why it's still a good time to buy a home

For every economist who tells you Canadian real estate prices are headed for a crash, there is another who says prices will remain stable — with both sides using a lot of “averages” to justify their points. Who is right?

When it comes to Toronto real estate, one argument goes like this: The average home price is $500,000. The average income for a family is less than $100,000. In the U.S., when this same one-to-five ratio was reached, the real estate market began its collapse.

The second one argues that the ratio between average household income and average household debt is currently 153 per cent, which also means that for every household earning $100,000 per year, they owe $153,000.

What these doomsday arguments forget to do is ask some very important questions:

  Instead of averages, should we not be focused on whether a home is in fact affordable for those currently renting a home?

  Should renters even be considering homes that are completely beyond their reach?

Last July, GWL Realty Advisors, an investment adviser providing asset management, property management, development and specialized real estate advisory services to pension funds and institutional clients, published a study that argues that in major cities like Toronto and Vancouver, renters paying the top 20 per cent rate are in fact able to comfortably afford a home in the bottom 10-20 per cent of these markets. This is true even if they only have a 10 per cent down payment.

The fact is that in Toronto, the lowest 10 per cent of properties, worth around $200,000, are in older condominium units. This is where the majority of first-time buyers enter the market. They do not — and in most cases should not — look at a detached home, where prices routinely start at $500,000. This is clearly beyond their means.

Simon Giannini, a Toronto real estate broker, has developed an affordability index that demonstrates home ownership is in fact more affordable today than it was 20 years ago.

For example, in Toronto, 20 years ago, the average two-bedroom condominium sold for $250,000. The interest rates were 12 per cent and the amortization rate 25 years. You needed 20 per cent as a down payment, which in this case was $50,000. Your monthly costs to carry the unit in 1990 were as follows:

  Mortgage payment: $2,072

  Taxes:$ 150

  Maintenance fees:$ 300

  Total:$2,522

According to CMHC guidelines, the household income required to afford these payments is approximately $94,500.

The average rental rate in 1990 for a similar two-bedroom condominium in Toronto was $1,200. It thus made little sense at that time for renters to enter the housing market.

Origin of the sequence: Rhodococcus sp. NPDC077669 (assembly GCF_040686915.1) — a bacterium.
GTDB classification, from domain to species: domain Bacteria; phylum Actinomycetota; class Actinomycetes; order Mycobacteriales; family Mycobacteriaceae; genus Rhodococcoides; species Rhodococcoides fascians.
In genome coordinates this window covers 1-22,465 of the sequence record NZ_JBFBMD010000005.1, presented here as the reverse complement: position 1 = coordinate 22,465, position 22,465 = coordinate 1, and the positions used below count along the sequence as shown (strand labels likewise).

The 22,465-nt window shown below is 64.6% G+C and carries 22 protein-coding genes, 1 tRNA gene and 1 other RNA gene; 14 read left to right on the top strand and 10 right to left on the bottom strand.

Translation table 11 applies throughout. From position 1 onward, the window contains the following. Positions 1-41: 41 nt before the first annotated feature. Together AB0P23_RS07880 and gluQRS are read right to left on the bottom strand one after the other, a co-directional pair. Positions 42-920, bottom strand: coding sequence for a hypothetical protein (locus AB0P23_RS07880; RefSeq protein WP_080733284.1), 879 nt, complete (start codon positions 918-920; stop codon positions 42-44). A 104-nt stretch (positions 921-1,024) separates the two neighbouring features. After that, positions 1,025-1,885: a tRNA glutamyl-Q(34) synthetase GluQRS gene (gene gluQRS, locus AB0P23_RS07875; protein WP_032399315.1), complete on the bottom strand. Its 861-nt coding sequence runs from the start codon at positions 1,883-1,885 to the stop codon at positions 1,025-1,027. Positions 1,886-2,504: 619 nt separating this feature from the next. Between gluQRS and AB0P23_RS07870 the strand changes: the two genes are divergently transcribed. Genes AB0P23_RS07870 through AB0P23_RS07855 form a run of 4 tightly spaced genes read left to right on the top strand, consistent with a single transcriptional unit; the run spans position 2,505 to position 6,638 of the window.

Today, the same condo averages $500,000. The interest rate for a five-year mortgage is 3 per cent and the amortization period is 30 years. With a 20 per cent down payment, the monthly cost to carry this condo would be as follows:

  Mortgage payment: $1,682

  Taxes:$ 300

  Maintenance fees:$ 500

  Total:$2,482

The average rent for a similar unit today is $2,300, so you can see that it is conceivable for those renting even in these price ranges to afford to buy.

According to CMHC guidelines, the household income required to afford these payments is approximately $93,000.

If you have only 10 per cent as a down payment today, this will add approximately $250 to your monthly payment. If you have 5 per cent, it will add about $350. If the government changes the amortization period back to 25 years, this will add about $250 to each of the above mortgage payment numbers.

Since the top 20 per cent of renters average more than $100,000 a year in income, they should be able to comfortably afford those properties in the bottom 20 per cent of the GTA. Some can even look higher, depending on their individual situation.

In other communities, where the average price is much lower, the math works out even better. As your main expense, your mortgage payment, is still based on the lowest interest rates in history, still at favourable amortization rates.

When pundits point to the high income and household debt ratio, while true, it costs much less to service this debt at 3 per cent than it did at the 12 per cent rate of 20 years ago. If buyers take advantage of these low-interest rates to lock in for five- or ten-year terms, they will not be subject to the fluctuations that characterized the recession of the early 1990s.

If you are thinking of buying a home, look at what you can reasonably afford in advance and then focus on properties in that price range. Then you should be able to enter the real estate market with confidence, no matter where in Canada you live.

Via Moneyville.ca

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Sherif Nathoo

Sherif Nathoo

Sales Representative
CENTURY 21 Leading Edge Realty Inc., Brokerage*
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